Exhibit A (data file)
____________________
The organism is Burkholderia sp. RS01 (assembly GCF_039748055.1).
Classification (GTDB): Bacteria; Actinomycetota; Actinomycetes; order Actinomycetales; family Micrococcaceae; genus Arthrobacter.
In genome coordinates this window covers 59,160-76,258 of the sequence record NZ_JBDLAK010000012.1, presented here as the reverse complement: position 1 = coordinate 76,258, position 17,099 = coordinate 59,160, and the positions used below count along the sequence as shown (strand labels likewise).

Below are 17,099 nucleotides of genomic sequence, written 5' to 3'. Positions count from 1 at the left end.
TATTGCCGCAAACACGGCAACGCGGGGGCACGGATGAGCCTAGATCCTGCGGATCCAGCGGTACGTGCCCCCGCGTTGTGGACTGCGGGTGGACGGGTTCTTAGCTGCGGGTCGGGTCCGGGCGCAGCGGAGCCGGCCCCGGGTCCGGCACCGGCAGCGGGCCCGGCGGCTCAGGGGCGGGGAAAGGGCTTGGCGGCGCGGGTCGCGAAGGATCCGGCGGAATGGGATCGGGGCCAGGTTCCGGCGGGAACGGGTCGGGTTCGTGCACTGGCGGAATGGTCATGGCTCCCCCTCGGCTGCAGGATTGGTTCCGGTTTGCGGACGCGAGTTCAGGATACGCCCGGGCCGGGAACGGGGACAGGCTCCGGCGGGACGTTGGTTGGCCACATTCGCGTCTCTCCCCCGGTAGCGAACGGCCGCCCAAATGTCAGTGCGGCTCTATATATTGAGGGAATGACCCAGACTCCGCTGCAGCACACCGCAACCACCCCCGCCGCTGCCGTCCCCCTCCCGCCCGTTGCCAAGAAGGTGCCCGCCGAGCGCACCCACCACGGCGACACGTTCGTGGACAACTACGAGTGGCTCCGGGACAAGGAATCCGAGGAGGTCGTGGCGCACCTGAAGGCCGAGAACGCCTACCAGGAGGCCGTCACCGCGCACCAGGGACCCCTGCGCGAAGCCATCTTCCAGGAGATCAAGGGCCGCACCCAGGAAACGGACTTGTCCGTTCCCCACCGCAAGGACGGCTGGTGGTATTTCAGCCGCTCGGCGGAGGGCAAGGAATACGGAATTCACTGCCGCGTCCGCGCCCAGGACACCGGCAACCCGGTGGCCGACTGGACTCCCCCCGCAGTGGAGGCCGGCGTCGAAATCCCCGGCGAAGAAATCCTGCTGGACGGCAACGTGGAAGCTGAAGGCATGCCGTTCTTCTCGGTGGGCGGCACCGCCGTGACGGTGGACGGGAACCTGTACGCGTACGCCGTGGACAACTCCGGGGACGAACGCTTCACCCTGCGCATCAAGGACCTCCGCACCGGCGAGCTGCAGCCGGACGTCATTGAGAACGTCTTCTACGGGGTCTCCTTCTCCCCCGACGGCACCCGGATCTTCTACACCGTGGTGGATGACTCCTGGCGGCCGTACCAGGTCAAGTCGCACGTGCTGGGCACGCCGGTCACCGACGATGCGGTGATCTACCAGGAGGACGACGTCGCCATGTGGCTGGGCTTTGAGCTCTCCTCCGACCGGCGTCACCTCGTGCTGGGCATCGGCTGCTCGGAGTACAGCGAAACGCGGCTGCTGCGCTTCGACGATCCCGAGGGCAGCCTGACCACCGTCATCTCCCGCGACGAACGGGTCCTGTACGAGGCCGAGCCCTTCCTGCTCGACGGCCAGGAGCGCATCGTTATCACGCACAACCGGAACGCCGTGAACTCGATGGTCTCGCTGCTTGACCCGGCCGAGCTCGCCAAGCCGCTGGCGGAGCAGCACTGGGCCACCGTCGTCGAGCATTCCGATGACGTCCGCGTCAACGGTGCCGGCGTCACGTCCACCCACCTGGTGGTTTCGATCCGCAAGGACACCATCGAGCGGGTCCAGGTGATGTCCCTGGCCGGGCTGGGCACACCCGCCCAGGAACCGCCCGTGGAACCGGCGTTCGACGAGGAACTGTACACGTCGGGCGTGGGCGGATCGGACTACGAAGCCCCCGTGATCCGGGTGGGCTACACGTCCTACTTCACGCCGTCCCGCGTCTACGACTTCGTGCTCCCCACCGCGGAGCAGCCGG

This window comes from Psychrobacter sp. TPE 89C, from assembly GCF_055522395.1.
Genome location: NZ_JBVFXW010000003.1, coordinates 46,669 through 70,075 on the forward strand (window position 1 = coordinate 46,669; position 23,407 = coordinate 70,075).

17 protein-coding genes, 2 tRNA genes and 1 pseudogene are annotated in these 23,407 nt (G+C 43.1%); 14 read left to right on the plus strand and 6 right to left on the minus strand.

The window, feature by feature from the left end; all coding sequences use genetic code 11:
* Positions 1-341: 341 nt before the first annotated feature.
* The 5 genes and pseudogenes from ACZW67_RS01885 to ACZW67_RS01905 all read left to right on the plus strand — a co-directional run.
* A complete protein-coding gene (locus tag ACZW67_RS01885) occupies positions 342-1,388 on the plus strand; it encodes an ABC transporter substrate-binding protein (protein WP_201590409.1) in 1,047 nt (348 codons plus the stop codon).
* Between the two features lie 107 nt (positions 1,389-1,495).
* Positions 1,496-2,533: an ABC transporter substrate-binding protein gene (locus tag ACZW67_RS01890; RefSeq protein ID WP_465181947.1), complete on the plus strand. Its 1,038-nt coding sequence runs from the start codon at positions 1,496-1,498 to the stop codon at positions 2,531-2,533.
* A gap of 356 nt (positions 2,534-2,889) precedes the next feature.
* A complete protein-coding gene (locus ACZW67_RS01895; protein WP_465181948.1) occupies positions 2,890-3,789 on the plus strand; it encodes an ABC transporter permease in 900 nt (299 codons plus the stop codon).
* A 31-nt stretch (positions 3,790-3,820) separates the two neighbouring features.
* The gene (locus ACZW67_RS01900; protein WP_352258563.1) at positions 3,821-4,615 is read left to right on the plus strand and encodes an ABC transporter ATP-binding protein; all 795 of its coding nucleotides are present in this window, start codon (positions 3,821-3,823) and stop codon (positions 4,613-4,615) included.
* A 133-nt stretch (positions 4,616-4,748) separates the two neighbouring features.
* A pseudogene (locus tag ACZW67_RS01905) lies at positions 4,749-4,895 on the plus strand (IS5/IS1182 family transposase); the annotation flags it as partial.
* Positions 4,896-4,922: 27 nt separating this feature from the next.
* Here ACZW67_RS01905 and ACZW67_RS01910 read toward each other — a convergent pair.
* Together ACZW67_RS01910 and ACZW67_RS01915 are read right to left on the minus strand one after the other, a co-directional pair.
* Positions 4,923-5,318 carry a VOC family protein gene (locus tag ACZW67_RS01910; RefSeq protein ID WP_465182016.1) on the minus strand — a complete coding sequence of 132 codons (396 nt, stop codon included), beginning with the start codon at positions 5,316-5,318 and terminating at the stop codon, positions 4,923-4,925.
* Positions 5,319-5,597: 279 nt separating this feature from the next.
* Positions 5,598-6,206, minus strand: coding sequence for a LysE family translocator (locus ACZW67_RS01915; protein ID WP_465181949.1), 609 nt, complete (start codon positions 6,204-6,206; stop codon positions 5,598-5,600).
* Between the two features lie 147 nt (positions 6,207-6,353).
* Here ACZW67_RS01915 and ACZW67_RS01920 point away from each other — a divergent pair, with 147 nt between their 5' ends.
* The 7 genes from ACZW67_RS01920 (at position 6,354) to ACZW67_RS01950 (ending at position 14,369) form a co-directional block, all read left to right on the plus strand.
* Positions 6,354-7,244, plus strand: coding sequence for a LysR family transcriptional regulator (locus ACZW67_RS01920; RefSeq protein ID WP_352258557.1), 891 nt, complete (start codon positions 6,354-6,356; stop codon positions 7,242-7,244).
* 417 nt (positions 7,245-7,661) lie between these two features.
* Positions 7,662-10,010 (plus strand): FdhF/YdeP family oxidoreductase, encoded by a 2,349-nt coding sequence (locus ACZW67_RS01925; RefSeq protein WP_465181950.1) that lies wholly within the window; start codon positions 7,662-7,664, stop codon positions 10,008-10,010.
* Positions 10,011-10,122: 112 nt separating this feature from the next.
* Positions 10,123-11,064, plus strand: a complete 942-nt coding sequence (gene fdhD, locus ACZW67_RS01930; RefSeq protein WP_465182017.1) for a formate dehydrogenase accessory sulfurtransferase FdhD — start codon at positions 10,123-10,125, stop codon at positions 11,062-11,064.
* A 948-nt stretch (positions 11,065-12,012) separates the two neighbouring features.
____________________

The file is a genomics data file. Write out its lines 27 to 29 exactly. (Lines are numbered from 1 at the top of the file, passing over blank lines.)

* Between the two features lie 147 nt (positions 6,207-6,353).
* Here ACZW67_RS01915 and ACZW67_RS01920 point away from each other — a divergent pair, with 147 nt between their 5' ends.
* The 7 genes from ACZW67_RS01920 (at position 6,354) to ACZW67_RS01950 (ending at position 14,369) form a co-directional block, all read left to right on the plus strand.